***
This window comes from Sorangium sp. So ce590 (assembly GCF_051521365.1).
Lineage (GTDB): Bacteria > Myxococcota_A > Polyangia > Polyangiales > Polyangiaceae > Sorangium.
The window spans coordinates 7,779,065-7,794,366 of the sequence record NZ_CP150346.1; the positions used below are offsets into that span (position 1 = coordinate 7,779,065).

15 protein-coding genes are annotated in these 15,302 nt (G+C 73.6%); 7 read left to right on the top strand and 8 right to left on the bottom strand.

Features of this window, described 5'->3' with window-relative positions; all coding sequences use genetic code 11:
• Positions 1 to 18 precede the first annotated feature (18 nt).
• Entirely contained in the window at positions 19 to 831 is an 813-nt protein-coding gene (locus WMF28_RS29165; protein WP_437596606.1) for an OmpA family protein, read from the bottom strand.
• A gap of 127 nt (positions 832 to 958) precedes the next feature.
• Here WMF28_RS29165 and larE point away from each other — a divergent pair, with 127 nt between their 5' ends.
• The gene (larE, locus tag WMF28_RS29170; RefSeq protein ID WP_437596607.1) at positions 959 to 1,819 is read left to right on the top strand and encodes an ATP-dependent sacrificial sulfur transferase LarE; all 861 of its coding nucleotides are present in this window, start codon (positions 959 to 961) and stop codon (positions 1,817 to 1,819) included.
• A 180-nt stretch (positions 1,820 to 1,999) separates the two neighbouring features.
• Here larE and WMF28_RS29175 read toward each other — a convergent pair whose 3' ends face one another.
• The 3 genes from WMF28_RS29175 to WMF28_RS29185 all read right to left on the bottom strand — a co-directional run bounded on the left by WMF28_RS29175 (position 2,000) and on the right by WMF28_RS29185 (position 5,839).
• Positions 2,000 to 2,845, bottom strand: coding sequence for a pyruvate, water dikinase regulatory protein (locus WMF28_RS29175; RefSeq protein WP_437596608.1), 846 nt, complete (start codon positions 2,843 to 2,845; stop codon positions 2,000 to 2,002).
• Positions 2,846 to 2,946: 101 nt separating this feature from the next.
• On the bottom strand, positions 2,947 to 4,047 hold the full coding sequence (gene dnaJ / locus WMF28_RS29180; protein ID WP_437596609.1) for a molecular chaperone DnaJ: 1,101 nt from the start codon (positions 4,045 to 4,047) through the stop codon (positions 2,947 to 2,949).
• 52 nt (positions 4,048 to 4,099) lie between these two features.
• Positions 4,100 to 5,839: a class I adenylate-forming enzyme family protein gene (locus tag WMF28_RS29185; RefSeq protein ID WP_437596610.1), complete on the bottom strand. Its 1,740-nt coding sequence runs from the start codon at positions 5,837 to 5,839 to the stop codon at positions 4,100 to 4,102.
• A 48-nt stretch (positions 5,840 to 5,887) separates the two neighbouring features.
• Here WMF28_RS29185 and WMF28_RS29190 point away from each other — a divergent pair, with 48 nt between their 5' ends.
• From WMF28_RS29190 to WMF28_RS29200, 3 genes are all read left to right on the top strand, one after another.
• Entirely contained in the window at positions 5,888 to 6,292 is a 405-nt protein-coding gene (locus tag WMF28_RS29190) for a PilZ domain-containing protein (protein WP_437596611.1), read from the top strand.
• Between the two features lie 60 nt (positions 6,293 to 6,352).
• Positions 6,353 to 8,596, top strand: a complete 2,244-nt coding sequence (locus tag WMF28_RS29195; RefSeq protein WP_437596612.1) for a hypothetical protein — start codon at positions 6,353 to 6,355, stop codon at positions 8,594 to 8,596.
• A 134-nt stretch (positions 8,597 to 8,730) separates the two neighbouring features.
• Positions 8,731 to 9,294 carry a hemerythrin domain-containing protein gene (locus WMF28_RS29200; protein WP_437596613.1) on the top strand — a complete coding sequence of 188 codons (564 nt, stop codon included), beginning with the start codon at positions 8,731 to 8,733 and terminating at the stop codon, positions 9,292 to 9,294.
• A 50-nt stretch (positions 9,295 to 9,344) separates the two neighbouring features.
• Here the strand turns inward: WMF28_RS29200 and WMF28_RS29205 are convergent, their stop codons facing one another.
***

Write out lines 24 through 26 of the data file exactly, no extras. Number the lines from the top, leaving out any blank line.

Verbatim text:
• Positions 6,353 to 8,596, top strand: a complete 2,244-nt coding sequence (locus tag WMF28_RS29195; RefSeq protein WP_437596612.1) for a hypothetical protein — start codon at positions 6,353 to 6,355, stop codon at positions 8,594 to 8,596.
• A 134-nt stretch (positions 8,597 to 8,730) separates the two neighbouring features.
• Positions 8,731 to 9,294 carry a hemerythrin domain-containing protein gene (locus WMF28_RS29200; protein WP_437596613.1) on the top strand — a complete coding sequence of 188 codons (564 nt, stop codon included), beginning with the start codon at positions 8,731 to 8,733 and terminating at the stop codon, positions 9,292 to 9,294.